The radio industry is well aware of the basic policy laid down by the Chief Signal Officer that wherever possible the facilities of commercial development laboratories shall be used to the fullest in carrying out the development program of the Laboratory.

As a result, the major portion of the development funds allotted to the Laboratory are expended on contracts with commercial radio manufacturing companies and laboratories based on specifications drawn up by the Aircraft Radio Laboratory engineering personnel. The fundamental reason for this policy was to reduce to a minimum the amount of engineering necessary to pass from the development model stage to quantity production. In these times of "all out" production no one laboratory could possibly cover the maze-like network of radio facilities so necessary to the Air Force in modern military operations. Even if the concentration of complete development facilities for the entire program in one laboratory were economically feasible, there would still be the problem of providing sufficient highly specialized engineers. Therefore, it is not only desirable but absolutely necessary that the facilities of commercial radio concerns, large and small, be utilized to the utmost.

In addition to its responsibility for the development of aircraft radio equipment, the Aircraft Radio Laboratory is responsible for the final inspection of the finished equipment as it comes off the production line of the radio manufacturer in quantity. At the present time when single types of aircraft radio sets are being manufactured literally by the tens of thou-sands, this inspection service requires the employment and training of hundreds of inspectors and their administration and supervision in factories from coast to coast.

The close cooperation which is maintained between the development engineers at the Laboratory and the field inspection forces has resulted in a quality of product which has the complete confidence of the users-the Army Air Forces.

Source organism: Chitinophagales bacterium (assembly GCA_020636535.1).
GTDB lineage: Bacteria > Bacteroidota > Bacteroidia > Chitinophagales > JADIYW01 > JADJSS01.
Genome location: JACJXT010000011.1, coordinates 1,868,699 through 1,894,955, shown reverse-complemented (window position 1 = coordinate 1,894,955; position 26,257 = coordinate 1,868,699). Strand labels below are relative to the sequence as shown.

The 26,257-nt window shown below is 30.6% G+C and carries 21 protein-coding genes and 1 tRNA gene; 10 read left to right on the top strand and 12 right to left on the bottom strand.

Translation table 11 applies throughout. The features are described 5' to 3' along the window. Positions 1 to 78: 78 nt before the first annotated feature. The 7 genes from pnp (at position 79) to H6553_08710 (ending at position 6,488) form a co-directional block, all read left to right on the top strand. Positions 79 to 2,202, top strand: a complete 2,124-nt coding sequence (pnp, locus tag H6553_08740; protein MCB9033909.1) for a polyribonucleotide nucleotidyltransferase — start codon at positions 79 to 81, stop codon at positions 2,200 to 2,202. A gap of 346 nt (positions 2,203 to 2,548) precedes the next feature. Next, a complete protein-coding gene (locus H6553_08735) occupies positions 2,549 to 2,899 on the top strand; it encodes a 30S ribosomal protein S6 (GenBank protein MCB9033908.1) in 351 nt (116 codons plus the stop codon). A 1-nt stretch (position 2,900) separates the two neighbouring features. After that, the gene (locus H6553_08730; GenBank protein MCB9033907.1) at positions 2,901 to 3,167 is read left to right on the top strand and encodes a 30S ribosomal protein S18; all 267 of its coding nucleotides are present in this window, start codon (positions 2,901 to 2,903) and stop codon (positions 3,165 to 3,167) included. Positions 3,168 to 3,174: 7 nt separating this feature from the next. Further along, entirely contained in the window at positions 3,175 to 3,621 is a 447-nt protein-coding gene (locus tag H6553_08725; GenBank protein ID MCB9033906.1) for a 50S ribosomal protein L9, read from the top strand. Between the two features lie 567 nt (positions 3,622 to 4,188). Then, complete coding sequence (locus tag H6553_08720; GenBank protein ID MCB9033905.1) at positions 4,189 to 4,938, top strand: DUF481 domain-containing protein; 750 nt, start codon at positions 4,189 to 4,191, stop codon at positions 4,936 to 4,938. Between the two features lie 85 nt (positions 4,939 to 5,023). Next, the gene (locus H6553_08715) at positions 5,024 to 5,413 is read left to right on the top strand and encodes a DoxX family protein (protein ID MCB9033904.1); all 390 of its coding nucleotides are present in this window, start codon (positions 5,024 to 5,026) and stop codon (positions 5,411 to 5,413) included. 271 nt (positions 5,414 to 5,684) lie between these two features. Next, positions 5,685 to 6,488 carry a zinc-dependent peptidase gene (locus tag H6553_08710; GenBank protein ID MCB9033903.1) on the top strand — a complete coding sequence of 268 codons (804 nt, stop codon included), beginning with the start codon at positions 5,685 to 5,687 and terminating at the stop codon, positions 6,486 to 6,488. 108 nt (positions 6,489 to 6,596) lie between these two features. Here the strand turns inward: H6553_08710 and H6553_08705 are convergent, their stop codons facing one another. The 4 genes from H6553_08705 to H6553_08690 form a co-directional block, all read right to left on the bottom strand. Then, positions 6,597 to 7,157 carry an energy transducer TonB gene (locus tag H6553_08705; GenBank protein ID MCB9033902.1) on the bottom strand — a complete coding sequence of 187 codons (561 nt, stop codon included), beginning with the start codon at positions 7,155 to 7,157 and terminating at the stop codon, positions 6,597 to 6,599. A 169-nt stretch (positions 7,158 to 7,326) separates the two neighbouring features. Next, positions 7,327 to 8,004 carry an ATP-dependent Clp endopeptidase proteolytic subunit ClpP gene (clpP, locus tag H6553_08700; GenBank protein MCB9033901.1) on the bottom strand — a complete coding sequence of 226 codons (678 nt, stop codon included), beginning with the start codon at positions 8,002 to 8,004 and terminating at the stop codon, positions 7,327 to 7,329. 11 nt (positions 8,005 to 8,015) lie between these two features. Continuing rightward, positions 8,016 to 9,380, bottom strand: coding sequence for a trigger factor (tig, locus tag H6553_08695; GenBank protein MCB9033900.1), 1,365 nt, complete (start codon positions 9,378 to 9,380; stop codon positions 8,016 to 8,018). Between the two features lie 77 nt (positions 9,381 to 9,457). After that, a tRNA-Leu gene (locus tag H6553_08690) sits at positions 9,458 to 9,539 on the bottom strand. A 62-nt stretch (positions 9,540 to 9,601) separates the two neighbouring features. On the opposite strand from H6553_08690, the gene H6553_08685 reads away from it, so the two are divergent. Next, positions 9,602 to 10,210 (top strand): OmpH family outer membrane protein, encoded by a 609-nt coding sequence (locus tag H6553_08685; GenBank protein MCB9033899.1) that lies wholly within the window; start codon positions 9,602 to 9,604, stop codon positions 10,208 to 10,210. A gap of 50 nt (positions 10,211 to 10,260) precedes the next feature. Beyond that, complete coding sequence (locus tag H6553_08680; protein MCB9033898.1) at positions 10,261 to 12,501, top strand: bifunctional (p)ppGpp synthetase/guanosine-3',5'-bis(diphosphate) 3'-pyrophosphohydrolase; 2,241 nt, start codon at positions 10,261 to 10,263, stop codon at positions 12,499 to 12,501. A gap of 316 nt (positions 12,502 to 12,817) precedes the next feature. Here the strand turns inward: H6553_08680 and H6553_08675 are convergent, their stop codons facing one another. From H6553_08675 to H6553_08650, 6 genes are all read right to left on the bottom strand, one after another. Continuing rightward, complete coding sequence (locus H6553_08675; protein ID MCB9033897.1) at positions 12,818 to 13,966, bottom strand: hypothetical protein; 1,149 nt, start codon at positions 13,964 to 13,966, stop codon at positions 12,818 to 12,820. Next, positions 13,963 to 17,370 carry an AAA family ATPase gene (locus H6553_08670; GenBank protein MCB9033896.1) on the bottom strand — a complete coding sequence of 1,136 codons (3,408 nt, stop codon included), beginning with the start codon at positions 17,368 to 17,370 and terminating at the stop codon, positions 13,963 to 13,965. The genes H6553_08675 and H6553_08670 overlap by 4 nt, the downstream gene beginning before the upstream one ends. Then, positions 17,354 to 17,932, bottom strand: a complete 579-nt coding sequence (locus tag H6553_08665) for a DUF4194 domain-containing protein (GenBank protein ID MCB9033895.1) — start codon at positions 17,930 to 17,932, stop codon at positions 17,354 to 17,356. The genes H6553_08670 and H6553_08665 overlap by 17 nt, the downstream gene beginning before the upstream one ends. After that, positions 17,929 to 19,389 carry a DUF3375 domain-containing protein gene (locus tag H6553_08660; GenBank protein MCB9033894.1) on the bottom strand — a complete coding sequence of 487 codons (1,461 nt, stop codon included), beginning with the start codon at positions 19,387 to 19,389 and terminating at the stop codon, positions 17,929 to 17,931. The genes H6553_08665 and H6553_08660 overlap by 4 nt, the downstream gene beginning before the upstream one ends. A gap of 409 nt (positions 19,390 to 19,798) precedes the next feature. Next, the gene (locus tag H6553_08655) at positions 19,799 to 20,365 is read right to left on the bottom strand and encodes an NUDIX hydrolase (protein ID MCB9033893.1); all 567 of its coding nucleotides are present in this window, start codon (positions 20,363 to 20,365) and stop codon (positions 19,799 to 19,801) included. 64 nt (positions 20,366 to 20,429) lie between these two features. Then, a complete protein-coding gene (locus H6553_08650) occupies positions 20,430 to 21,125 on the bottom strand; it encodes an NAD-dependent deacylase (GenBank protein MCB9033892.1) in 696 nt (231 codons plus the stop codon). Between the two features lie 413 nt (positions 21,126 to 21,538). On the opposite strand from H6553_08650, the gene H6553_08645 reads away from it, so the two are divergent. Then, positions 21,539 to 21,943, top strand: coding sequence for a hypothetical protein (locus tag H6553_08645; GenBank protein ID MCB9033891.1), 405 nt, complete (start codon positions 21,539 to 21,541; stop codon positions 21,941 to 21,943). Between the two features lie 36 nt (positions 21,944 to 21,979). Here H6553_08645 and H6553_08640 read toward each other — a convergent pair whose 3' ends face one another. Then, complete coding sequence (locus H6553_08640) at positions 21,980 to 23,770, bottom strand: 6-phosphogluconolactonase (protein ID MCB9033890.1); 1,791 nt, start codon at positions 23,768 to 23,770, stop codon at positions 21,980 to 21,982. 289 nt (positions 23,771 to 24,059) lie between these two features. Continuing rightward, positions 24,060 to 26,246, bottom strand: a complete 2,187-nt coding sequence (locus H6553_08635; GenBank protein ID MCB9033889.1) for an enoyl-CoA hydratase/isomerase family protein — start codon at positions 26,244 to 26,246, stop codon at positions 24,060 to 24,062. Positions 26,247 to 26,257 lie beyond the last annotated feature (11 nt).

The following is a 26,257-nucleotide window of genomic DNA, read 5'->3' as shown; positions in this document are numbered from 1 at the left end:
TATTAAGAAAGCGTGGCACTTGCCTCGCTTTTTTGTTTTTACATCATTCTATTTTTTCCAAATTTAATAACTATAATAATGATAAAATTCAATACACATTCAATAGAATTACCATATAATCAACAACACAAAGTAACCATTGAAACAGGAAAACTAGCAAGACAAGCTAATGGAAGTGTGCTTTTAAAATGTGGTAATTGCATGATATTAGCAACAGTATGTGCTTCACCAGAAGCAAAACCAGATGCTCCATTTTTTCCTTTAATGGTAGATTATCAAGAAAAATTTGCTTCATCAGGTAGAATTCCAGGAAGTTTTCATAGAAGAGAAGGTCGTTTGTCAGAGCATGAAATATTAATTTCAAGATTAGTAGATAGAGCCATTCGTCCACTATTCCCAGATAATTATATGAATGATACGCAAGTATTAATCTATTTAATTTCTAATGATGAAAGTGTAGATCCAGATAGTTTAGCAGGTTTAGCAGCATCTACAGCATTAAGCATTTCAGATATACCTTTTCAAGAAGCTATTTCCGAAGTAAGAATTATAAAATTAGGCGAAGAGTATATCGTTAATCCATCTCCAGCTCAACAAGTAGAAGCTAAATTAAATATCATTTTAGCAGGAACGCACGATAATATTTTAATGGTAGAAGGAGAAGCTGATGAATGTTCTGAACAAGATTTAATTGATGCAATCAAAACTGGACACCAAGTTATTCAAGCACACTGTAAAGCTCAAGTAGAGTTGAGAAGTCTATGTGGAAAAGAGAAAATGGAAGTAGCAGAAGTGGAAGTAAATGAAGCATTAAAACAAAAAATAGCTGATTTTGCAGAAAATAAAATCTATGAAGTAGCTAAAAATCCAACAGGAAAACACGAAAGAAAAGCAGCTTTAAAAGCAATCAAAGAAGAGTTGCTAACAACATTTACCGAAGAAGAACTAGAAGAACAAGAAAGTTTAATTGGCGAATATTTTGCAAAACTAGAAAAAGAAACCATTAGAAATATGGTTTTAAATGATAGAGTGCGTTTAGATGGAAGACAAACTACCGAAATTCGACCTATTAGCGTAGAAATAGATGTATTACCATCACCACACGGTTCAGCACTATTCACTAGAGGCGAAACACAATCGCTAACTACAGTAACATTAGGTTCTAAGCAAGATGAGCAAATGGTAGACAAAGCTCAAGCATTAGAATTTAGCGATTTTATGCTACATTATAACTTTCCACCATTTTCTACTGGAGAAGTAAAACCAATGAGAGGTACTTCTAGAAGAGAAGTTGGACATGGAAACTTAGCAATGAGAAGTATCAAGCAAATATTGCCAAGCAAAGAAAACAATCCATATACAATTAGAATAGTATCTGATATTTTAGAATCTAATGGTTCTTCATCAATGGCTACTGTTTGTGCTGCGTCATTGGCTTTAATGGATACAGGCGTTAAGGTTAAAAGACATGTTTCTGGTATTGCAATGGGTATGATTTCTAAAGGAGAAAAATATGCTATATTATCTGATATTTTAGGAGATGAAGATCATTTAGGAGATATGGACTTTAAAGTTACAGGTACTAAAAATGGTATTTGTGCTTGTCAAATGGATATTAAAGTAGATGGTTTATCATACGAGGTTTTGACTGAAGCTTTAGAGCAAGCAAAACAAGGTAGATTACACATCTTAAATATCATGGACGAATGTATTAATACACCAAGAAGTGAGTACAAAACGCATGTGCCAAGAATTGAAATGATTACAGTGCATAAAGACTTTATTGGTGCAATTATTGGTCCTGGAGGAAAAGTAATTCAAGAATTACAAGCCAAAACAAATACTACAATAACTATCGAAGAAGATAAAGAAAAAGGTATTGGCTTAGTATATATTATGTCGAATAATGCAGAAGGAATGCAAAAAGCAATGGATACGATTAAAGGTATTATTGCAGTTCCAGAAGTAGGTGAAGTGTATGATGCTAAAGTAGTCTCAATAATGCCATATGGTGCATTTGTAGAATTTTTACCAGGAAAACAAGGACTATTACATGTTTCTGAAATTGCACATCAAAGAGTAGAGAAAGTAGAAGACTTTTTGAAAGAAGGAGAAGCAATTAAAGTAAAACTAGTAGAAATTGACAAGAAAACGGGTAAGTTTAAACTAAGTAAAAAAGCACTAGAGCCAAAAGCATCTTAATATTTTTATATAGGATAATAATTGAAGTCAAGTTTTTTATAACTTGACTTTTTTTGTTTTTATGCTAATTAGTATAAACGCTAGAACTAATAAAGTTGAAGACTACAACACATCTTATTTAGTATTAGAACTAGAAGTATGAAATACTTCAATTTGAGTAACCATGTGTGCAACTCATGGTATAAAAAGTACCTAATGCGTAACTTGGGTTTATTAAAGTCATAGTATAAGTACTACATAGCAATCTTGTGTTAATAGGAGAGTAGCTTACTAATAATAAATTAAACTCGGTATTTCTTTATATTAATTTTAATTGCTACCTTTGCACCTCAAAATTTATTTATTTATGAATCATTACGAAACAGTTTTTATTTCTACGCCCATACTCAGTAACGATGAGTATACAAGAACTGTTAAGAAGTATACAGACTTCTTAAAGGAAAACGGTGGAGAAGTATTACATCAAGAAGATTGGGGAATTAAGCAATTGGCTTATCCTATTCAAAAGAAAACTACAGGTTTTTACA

Research and development, in its broadest sense the sole mission of the Laboratory, is divided into two sections; that dealing with problems of air navigation, and that dealing with communications problems. Although important in themselves, the other units of the Laboratory, which include administration, contracting and sup-ply, shop and installation, are subsidiary to these two.

So we find the Signal Corps Lab-oratory at Wright Field is an all out effort to supply, and if possible anticipate, the needs of the Air Corps. insofar as radio equipment is concerned, doing original research with its own able staff when necessary, and coordinating and encouraging the efforts of private industry wherever possible.



Posted February 1, 2022

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    Kirt Blattenberger,


RF Cafe began life in 1996 as "RF Tools" in an AOL screen name web space totaling 2 MB. Its primary purpose was to provide me with ready access to commonly needed formulas and reference material while performing my work as an RF system and circuit design engineer. The World Wide Web (Internet) was largely an unknown entity at the time and bandwidth was a scarce commodity. Dial-up modems blazed along at 14.4 kbps while tying up your telephone line, and a nice lady's voice announced "You've Got Mail" when a new message arrived...